Nari: Rock Solid Site Planning

A leaky basement, cracks in the foundation, a broken underground gas line, water ponding in a yard, and an unbuildable addition. What do all of these have in common? The answer is poor site planning. 

As remodelers, we often spend a lot of time insuring that the project is aesthetically pleasing, that it is buildable, and that we make a profit at the end of the job.  We might be well advised to spend a little more time, during the planning stages, studying how our proposed project is affected by the sight that it will set on. There are several areas that we should give attention to as we do site planning. They are Legal, Physical, Vegetation, and Utilities. Let’s consider these one at a time.

Legal

Every building built must reside within the legally established confines owned by the deed holder. Most municipalities have set into motion zoning laws that regulate, not only the size of the construction, but also the location and position of the construction. There may also be limits upon the percentage of lot coverage. These zoning laws will differ from area to area.

They sometimes even change with time. What may have been allowable just a few years ago may not be permissible today. In such cases a zoning variance may be required prior to obtaining a building permit. As a site is scrutinized by the remodeler setbacks and easements must be given consideration. Lot boundaries must be determined with a great deal of accuracy. If the property boundaries are in question a survey may be required to insure that the new construction is in the proper location.

Physical

There are many physical factors to take into consideration when a new area is to be built. Most of the factors center around the displacement of water on the site. For example, in some areas Flood Protection Elevations are determined based upon 100-year floods. A building placed within these floodplain areas must be 12” above this 100-year flood elevation. Most of the construction that we do disturbs that previously natural flow of water. The topography or differences in surface elevation must be determined prior to the start of design. A determination of how water from the roof and driveways will be disposed of must be made. Is it legal for the water to flow offsite or must it be retained within the property boundaries? If there is particular problem that must be dealt with a good civil engineer can be a lifesaver.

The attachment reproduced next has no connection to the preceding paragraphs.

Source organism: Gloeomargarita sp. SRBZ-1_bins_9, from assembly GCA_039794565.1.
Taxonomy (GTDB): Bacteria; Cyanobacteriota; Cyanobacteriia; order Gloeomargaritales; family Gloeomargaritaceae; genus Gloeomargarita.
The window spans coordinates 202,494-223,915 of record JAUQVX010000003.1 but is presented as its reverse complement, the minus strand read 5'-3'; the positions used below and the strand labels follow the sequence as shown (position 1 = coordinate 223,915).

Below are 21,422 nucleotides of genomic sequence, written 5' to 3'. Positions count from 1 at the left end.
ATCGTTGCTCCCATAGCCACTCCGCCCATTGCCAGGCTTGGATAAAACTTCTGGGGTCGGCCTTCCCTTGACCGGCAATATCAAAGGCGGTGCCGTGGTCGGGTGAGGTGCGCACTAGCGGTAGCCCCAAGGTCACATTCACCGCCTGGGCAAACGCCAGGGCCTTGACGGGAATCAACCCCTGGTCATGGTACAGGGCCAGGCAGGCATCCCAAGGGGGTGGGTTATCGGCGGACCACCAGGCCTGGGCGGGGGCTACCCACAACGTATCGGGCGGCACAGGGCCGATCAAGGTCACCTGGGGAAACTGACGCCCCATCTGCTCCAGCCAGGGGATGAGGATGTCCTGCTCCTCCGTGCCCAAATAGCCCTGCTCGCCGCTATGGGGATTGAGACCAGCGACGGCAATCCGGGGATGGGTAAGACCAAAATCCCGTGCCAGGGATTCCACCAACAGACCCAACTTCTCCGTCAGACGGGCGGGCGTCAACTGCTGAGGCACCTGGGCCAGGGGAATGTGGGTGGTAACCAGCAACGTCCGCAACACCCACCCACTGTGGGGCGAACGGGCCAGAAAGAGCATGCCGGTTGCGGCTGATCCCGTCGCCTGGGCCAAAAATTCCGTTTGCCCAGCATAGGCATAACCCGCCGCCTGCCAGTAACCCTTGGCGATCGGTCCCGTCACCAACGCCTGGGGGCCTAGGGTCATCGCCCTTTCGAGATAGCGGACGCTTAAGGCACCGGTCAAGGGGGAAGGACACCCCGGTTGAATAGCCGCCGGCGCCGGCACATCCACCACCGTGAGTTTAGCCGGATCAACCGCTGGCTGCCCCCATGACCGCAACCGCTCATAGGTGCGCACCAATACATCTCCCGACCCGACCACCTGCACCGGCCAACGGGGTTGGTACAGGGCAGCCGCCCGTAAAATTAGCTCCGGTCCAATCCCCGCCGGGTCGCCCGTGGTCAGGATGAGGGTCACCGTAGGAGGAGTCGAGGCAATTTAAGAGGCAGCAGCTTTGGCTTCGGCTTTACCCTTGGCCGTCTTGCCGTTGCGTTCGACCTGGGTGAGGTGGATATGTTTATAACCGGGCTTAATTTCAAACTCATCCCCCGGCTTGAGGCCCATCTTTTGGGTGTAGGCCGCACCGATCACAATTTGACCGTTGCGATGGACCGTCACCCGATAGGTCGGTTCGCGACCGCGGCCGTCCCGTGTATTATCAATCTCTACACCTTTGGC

Another factor that may affect a hilly site is the amount of imported or exported soils required. It is generally recommended that soils brought into a site be compacted in 6” increments or lifts. On the other hand if a basement is part of the project, can the spoils of the excavation be wasted on site or do they need to be hauled to some other site?

Will a septic system be needed? If so a percolation test will determine the size and type of the drain field needed. At the time that a percolation test is performed it may also be a good idea to have a soils test done. This test will determine the weight bearing capacity of the soils. Some soils, such as peat moss or clays of high plasticity (they expand when wet and shrink when dry) make poor foundation materials. They may have to be excavated out and replaced with soils that will provide the desired bearing strength. One builder had to excavate an extra eight feet in depth to get rid of peat moss that was found in the area of the new basement. Imagine the cost of that! The depth and width of the footings are determined by the weight bearing ability of the soils. The depth of the footings will also be determined by the frost level. To prevent heaving the footings must extend below the frost level.

Finished grades around the building are also important to consider. The ground should slope at least 5% away from the building for the first 10’.  This will aid in preventing water from building up around the foundation and possibly finding its way into the crawlspace or basement. If the topography of the property or the type of soil onsite warrant it, a drainage system around the building may be desirable.

Vegetation

Remodeling is often done to homes that are several years old. As a result landscaping has matured significantly. While this feature is attractive, it is something that must be kept in mind when giving attention to site planning. Mature trees can present some challenges. Their root systems often extend beyond the drip line of the tree and can interfere with the foundation of the building. Care should be exercised in the placing of any new additions to the home. Most homeowners want mature trees to survive remodeling, so care will have to be taken so as not to damage the root system. As a rule of thumb, roots should not be disturbed within the drip line of the tree..

Utilities

Prior to the start of design, underground utilities should be found. This will prevent an unplanned discovery later. If utilities need to be installed on site, proper planning can alleviate significant costs and construction delays later. Placement of these utilities will need to be coordinated with their respective providers. There are limitations as to placement. For example, sewer and water may be run in the same trench if the water line is above the sewer line. However, in a rural setting where a septic system and well are needed, they should be no closer that 100’ apart.

Proceed to the test

Loading